Jerry slammed his notebook onto the counter and exclaimed “I will not be your electrician if you don’t put in proper make-up air for your kitchen exhaust system. I will not stand for clients and contractors who cheat the system and end up sick or dead!” The booming voice that emanated from Jerry’s 6’2” frame was enough to finally awaken my clients to what I had been telling them all along – you need to replace the air you take out of your home by bringing fresh air into your home. Failing to do so could lead to toxic air and “back drafting”. This dangerous situation occurs when the toxic by-products of fossil-fuel combustion enter the home instead of leaving it. If your furnace, boiler, water heater, clothes dryer, stove, or fireplace uses natural gas, propane, wood, or pellets you could be at risk. Cheating the system to save a few bucks could leave you with headaches, dizziness, heart pain, or death.
Jerry provided a great visual that I have used with every client since that booming day. Imagine a basketball. It holds “roughly” 1 cubic feet of air (really, it holds much less but a basketball provides an easy visual). If you have a kitchen exhaust system rated “150 cfm” (or 150 cubic feet per minute), you are removing roughly 150 basketballs of air every minute. A 300 cfm system removes roughly 300 basketballs of air every minute. A 900 cfm system removing roughly 900 basketballs of air every minute (the kind typical paired with a “professional-style” range) will remove all the air from an average-sized kitchen within a minute or two. When the air is gone from the kitchen, the exhaust system will pull air from the rest of the house. It can even pull toxic carbon monoxide down flues and vents and pull fire from a fireplace.
To maximize health and safety when installing a kitchen exhaust system, be sure to consider make-up air. Building codes typically require make-up air when exhaust systems are rated at 300 cfm and above. If you live in a super-insulated, air-tight new or remodeled home, you may need make-up air for kitchen exhaust systems less than 300 cfm. Building codes may also require that make-up air be warmed before being brought into living space. Always check the building code of your city.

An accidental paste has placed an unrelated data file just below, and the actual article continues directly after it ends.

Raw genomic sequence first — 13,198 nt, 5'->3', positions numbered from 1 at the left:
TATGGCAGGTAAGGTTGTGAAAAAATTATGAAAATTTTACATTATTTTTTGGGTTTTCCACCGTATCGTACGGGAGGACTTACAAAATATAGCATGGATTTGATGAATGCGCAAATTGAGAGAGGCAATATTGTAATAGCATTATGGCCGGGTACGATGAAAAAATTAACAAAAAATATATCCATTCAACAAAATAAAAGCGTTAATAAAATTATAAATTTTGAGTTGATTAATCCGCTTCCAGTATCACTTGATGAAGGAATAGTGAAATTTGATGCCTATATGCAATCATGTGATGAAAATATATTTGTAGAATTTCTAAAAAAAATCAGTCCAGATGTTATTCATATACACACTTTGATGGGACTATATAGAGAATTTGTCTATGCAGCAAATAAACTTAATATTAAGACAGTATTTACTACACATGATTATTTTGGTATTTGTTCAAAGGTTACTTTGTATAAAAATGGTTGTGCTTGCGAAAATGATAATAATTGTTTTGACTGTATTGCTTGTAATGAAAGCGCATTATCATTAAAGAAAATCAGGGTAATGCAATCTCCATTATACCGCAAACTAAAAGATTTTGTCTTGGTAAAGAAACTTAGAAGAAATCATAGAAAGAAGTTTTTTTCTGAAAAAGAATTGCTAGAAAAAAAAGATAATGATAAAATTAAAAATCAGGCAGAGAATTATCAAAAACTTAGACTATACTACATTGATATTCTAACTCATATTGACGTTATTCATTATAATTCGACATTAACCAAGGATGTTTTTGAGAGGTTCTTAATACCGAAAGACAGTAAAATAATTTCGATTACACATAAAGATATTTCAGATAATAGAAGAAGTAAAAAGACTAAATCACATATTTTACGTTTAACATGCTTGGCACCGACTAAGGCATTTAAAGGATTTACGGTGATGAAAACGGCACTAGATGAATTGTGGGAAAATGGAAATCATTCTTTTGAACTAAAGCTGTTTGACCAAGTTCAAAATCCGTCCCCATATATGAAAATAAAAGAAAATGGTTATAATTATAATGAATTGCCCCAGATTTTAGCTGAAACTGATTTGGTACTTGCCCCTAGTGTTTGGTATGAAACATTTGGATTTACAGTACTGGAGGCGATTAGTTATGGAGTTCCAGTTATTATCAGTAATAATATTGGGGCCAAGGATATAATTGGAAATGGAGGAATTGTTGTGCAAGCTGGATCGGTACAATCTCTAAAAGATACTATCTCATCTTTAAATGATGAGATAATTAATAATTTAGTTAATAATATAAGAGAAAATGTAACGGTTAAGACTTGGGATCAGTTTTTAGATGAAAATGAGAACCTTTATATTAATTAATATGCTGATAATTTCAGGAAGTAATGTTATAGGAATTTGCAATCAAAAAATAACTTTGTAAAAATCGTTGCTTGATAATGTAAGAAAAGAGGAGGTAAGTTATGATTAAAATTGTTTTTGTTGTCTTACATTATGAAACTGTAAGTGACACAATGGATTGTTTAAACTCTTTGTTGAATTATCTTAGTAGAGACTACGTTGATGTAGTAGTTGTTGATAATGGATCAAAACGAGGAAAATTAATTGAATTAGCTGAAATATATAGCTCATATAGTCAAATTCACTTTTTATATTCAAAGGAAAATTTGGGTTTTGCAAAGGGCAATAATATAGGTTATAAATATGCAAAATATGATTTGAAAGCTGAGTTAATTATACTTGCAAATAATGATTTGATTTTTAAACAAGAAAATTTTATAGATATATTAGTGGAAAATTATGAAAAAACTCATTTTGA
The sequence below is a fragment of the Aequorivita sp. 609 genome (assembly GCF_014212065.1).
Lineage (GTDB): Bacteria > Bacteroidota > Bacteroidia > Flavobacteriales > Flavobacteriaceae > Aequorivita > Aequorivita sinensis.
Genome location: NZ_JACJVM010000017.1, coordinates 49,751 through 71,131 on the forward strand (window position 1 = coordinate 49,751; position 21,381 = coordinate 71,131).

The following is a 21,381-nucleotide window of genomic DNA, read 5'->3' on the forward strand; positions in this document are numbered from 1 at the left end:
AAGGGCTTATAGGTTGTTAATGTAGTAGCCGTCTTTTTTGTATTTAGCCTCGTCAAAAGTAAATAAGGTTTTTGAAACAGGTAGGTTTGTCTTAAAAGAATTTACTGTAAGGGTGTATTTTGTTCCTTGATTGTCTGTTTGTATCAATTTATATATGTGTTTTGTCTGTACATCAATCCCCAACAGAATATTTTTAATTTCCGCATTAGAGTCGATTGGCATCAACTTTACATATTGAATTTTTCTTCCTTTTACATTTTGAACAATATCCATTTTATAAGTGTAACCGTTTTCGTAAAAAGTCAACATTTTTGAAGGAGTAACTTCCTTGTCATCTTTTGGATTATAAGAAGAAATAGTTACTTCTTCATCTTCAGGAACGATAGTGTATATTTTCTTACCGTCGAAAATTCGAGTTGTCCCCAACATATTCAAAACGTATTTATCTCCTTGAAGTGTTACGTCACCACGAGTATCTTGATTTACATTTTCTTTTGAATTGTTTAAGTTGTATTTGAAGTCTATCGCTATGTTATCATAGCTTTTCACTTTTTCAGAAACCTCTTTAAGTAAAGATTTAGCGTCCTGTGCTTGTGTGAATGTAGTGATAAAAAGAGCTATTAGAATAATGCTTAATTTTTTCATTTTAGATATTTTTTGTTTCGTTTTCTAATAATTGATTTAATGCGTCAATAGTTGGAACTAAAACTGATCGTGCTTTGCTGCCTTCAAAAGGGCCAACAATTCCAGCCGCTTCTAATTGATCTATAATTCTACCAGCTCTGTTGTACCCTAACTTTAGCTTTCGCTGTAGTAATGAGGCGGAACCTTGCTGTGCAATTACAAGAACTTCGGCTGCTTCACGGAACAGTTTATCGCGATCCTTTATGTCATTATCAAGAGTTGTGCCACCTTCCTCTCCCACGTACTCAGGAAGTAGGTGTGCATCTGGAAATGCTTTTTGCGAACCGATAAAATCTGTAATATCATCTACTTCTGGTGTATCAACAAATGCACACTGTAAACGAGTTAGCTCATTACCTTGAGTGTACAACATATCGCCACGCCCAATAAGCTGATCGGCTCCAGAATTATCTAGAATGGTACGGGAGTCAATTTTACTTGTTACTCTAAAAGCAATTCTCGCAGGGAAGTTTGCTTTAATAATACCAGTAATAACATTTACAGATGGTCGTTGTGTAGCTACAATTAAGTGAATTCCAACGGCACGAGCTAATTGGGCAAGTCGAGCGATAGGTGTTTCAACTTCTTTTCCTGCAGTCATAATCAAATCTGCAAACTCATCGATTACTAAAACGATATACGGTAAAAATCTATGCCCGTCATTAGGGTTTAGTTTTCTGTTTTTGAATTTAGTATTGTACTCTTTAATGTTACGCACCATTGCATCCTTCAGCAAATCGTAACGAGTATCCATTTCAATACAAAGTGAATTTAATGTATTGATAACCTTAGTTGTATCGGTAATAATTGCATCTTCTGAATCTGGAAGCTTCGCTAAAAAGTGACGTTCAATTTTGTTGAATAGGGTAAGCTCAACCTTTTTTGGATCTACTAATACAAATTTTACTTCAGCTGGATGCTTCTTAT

Be sure the size of the exhaust system is appropriately sized for the heat produced by the cooking surface. This is important to keep the internal parts of the exhaust system from failing. If you install an exhaust system that is too small to remove the heat produced by the cooking surface any damage caused to the exhaust system may not be covered by the manufacturer’s warranty. Always check the manufacturer’s warranty.
Make sure all exhaust systems are vented to the outside of the home. The process of cooking creates moisture – moisture you want out of your home to prevent mold. Recirculating range hoods (those that are not vented outside but force the air through a filter then back into the kitchen) may filter some grease but otherwise send all the moisture-laden air back into the kitchen. Exhaust systems that end in an attic are nothing but a disaster waiting to happen.
Remember, while beauty is important, it isn’t everything. Start with beauty but stir in the right ingredients – a properly sized kitchen exhaust system that is vented to the outside and paired with a make-up air system – to promote safety and to protect your health and your investment.